In fact, I’ve been incredibly lucky in my room-mate. He’s been unfailingly kind and accommodating, since my first day, when he made a point of welcoming me and showing me around. He seemed such a sweet boy, so gentle and so at odds with traditional masculine tropes that I wondered, at first, if he might be gay. This turned out to be far, far from the truth, as we will see.
He has also been astonishingly tolerant of my snoring. This morning he told me, in forgiving tones, that he’d got to sleep around 1.30am because of it. On occasion, he’s had to sleep in the lounge. I’m still waiting, apprehensively, for him to reach the end of his tether, but so far there has been no sign of it. He has an older brother, and they shared a room as children. Bunkbeds foster tolerance in the worst of us. It also helps me that Dylan fears the dark moods that descend on him when he’s alone and so tends to be grateful for company despite its distastefulness. We are fucked up kids.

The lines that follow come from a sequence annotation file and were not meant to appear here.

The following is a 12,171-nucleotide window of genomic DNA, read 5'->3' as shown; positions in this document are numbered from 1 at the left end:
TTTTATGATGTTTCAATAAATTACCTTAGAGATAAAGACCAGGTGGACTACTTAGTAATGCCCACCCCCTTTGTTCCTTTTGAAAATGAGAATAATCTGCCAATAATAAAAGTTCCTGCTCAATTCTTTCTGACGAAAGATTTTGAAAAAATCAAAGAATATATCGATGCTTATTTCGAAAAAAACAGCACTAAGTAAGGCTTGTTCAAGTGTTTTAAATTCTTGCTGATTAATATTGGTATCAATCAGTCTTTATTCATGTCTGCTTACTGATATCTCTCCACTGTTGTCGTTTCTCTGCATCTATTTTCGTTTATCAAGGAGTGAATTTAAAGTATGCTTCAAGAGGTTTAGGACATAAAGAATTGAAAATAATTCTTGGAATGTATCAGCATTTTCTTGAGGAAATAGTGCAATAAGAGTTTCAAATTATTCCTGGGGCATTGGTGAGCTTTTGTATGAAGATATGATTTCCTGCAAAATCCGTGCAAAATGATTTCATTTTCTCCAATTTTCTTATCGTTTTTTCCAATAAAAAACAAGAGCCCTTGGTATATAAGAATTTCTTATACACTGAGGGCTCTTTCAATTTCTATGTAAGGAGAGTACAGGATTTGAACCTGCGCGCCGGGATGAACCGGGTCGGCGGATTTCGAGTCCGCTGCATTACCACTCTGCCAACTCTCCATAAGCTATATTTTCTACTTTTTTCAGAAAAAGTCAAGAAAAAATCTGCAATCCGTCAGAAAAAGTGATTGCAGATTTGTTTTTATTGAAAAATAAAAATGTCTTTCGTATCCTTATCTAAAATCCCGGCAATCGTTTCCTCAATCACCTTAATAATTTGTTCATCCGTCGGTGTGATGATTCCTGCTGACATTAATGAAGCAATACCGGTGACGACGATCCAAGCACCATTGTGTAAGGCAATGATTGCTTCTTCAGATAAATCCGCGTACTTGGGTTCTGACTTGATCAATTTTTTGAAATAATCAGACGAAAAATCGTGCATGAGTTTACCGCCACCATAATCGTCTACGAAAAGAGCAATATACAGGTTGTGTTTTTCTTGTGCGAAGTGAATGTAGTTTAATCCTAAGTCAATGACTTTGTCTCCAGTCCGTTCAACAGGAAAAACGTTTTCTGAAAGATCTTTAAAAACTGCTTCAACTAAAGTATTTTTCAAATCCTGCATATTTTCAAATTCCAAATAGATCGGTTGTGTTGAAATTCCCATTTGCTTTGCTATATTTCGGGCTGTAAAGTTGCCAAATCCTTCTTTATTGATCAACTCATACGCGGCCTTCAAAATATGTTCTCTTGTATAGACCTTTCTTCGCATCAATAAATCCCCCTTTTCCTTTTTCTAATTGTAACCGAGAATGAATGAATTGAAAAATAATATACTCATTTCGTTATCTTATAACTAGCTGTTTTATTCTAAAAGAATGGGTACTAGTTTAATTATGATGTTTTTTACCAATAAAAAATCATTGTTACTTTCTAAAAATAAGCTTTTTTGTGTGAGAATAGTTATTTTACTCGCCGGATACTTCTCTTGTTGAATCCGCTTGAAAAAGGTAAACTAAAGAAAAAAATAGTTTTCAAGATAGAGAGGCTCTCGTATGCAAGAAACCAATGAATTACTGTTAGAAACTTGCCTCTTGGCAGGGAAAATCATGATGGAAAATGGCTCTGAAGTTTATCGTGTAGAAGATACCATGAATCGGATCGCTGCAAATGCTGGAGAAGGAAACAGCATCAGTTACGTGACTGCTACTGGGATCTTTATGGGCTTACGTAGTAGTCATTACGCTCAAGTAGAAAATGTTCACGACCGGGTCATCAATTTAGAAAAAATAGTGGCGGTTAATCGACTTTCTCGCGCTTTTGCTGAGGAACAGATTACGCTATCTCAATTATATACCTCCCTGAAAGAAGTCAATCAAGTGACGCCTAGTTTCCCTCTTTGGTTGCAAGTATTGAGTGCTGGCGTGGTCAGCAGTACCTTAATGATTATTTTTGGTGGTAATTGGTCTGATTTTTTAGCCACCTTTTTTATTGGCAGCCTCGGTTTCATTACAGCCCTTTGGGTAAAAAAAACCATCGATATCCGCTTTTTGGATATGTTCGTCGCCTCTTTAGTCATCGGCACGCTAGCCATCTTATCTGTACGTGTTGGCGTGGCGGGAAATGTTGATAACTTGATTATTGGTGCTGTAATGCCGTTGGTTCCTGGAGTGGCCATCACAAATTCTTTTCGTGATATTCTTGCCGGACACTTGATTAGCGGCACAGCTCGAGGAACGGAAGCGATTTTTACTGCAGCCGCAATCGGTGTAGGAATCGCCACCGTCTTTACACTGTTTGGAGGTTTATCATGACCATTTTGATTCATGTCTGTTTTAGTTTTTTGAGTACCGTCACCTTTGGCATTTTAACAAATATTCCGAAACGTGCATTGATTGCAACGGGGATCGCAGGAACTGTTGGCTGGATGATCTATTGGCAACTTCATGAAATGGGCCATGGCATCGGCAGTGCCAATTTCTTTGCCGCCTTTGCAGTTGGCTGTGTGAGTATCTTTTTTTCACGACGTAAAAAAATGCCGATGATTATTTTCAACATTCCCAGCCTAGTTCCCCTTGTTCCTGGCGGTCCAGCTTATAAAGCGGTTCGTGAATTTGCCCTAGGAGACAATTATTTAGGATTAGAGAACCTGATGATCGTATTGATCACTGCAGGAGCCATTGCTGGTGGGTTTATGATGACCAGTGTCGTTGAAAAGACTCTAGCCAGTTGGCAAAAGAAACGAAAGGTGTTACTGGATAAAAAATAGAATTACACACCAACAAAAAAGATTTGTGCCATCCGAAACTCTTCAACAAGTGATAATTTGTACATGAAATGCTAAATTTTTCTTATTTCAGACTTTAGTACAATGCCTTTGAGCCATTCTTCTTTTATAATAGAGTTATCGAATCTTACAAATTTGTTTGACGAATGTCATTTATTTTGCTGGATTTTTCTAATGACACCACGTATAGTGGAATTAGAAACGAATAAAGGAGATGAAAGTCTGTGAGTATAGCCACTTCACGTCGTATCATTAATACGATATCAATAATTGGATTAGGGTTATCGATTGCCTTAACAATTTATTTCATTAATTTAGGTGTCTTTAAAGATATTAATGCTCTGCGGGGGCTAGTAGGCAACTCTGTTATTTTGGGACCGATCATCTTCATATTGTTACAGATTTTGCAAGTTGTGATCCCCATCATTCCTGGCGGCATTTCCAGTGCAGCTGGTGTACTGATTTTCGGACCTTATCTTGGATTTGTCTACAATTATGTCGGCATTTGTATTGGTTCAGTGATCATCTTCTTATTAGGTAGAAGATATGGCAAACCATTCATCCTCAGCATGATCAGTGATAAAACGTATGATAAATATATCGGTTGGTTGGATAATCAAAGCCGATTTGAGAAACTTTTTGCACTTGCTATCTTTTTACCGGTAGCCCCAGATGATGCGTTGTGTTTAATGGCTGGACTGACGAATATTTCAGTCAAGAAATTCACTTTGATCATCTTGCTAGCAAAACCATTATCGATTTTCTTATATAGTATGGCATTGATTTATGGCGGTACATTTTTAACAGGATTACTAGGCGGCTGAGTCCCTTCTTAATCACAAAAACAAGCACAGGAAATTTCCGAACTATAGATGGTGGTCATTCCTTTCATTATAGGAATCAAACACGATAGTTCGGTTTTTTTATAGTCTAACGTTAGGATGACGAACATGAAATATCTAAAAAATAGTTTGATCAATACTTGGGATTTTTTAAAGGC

I’m still troubled by the snoring. It makes me sad because I’m causing trouble to someone, and testing their patience, without being able to do anything about it. I seem biologically designed to be irritating and dislikeable, and it makes me beholden to someone and reliant on their good nature. I’m forced to be grateful simply because they’re willing to tolerate what I am. And I truly am grateful, but how galling it is to be tolerated, for people to congratulate themselves on their virtue, just for putting up with me. I know, I know, I’m repeating myself…
Surely I wasn’t like this when I was ill? I barely slept, after all! Is my increased corpulence, my greater heft, leading to this nasal flatulence, this adenoidal eructation? Gone is the waif-like anorexic’s lightness of touch. Is this the ignominy of the corporeal, the indignity of corruptible flesh weighing heavily on my sleeping frame?
Jo tells me, though, that I’ve always been this bad. She’s just used to it and Dylan isn’t. I don’t find this very reassuring.